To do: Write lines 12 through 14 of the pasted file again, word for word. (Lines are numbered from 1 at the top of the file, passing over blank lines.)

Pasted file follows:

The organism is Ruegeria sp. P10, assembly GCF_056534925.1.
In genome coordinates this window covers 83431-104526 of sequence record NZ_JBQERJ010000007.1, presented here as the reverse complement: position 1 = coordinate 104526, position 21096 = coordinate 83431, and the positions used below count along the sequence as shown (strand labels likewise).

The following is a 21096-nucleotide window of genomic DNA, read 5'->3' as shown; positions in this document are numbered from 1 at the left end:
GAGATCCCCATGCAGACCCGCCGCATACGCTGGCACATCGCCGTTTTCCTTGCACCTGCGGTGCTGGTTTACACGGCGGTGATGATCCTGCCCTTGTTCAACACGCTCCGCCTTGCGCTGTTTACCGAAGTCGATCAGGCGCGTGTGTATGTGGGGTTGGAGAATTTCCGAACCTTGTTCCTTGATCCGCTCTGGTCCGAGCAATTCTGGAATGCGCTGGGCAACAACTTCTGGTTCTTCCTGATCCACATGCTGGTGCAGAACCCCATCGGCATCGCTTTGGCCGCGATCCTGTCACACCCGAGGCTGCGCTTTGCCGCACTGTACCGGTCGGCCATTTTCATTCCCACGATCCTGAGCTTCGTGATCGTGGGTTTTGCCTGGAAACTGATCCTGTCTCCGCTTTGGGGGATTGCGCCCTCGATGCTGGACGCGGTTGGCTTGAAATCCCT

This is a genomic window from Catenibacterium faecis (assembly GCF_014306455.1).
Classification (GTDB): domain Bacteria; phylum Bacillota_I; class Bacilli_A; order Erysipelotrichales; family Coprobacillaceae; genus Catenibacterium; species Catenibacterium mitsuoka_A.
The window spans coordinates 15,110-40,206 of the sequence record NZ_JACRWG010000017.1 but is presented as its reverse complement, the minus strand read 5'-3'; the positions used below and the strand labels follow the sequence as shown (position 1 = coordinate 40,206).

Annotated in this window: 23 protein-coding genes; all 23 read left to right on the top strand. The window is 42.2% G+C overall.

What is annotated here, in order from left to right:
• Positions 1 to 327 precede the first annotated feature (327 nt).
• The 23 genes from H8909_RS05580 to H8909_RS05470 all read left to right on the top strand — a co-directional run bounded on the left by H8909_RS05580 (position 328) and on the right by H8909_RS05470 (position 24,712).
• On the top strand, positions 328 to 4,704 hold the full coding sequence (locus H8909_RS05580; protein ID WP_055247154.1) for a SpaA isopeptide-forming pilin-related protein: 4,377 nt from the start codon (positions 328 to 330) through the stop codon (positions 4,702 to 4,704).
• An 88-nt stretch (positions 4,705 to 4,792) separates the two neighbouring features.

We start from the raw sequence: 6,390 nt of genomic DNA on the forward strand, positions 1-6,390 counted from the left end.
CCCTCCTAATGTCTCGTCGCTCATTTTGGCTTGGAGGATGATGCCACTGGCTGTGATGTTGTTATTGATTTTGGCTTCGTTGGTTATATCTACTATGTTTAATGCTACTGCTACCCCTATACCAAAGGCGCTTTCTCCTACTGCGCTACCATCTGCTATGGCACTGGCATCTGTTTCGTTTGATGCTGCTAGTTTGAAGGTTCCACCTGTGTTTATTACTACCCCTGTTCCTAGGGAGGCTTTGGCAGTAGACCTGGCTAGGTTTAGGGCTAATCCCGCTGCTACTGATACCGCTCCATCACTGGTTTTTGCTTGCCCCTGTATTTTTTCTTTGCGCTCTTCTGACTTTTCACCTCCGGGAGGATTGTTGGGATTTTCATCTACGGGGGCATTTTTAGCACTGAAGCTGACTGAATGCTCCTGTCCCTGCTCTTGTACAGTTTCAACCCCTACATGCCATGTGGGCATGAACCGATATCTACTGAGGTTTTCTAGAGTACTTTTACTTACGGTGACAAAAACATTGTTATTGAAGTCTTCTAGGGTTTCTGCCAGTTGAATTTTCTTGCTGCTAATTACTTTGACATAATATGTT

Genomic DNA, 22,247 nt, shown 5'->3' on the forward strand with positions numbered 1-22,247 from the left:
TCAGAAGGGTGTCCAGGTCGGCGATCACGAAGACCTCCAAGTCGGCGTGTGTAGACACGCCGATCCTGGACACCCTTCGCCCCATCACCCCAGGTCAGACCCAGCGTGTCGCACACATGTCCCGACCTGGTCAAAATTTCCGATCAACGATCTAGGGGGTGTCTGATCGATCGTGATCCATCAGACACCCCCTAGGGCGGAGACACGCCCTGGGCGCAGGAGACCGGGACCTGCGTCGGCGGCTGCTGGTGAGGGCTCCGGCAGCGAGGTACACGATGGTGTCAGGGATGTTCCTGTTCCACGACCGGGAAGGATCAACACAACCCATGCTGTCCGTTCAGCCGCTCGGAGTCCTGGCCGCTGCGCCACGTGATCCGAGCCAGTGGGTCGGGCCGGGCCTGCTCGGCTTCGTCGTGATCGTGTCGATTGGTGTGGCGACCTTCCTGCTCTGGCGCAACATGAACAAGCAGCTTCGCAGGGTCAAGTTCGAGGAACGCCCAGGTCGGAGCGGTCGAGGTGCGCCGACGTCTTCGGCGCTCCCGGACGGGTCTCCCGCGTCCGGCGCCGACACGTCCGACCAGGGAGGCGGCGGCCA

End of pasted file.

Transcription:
• On the top strand, positions 328 to 4,704 hold the full coding sequence (locus H8909_RS05580; protein ID WP_055247154.1) for a SpaA isopeptide-forming pilin-related protein: 4,377 nt from the start codon (positions 328 to 330) through the stop codon (positions 4,702 to 4,704).
• An 88-nt stretch (positions 4,705 to 4,792) separates the two neighbouring features.

We start from the raw sequence: 6,390 nt of genomic DNA on the forward strand, positions 1-6,390 counted from the left end.